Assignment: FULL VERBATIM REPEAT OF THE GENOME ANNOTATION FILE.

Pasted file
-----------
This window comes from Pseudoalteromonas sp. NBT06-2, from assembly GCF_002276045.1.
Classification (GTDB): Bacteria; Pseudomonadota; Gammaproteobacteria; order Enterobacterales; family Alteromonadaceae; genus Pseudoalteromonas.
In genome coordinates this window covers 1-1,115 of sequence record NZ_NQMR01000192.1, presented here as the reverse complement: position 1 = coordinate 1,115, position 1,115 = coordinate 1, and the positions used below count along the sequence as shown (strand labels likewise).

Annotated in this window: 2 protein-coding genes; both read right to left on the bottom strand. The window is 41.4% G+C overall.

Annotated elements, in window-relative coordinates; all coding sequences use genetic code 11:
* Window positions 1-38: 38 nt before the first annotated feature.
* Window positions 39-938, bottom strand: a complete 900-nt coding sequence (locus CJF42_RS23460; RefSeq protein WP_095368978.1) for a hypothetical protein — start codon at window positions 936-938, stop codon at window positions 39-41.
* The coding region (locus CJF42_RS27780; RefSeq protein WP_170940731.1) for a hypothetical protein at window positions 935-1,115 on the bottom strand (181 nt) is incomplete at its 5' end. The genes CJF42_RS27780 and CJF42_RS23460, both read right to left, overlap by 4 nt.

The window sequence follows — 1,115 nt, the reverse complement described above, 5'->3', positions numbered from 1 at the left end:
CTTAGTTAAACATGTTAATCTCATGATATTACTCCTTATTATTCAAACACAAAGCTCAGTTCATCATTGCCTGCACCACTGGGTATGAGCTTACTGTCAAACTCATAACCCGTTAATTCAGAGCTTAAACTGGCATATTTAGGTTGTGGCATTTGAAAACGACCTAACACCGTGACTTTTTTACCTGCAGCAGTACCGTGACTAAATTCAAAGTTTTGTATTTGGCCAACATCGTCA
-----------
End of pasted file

This window comes from Pseudoalteromonas sp. NBT06-2, from assembly GCF_002276045.1.
Classification (GTDB): Bacteria; Pseudomonadota; Gammaproteobacteria; order Enterobacterales; family Alteromonadaceae; genus Pseudoalteromonas.
In genome coordinates this window covers 1-1,115 of sequence record NZ_NQMR01000192.1, presented here as the reverse complement: position 1 = coordinate 1,115, position 1,115 = coordinate 1, and the positions used below count along the sequence as shown (strand labels likewise).

Annotated in this window: 2 protein-coding genes; both read right to left on the bottom strand. The window is 41.4% G+C overall.

Annotated elements, in window-relative coordinates; all coding sequences use genetic code 11:
* Window positions 1-38: 38 nt before the first annotated feature.
* Window positions 39-938, bottom strand: a complete 900-nt coding sequence (locus CJF42_RS23460; RefSeq protein WP_095368978.1) for a hypothetical protein — start codon at window positions 936-938, stop codon at window positions 39-41.
* The coding region (locus CJF42_RS27780; RefSeq protein WP_170940731.1) for a hypothetical protein at window positions 935-1,115 on the bottom strand (181 nt) is incomplete at its 5' end. The genes CJF42_RS27780 and CJF42_RS23460, both read right to left, overlap by 4 nt.

The window sequence follows — 1,115 nt, the reverse complement described above, 5'->3', positions numbered from 1 at the left end:
CTTAGTTAAACATGTTAATCTCATGATATTACTCCTTATTATTCAAACACAAAGCTCAGTTCATCATTGCCTGCACCACTGGGTATGAGCTTACTGTCAAACTCATAACCCGTTAATTCAGAGCTTAAACTGGCATATTTAGGTTGTGGCATTTGAAAACGACCTAACACCGTGACTTTTTTACCTGCAGCAGTACCGTGACTAAATTCAAAGTTTTGTATTTGGCCAACATCGTCA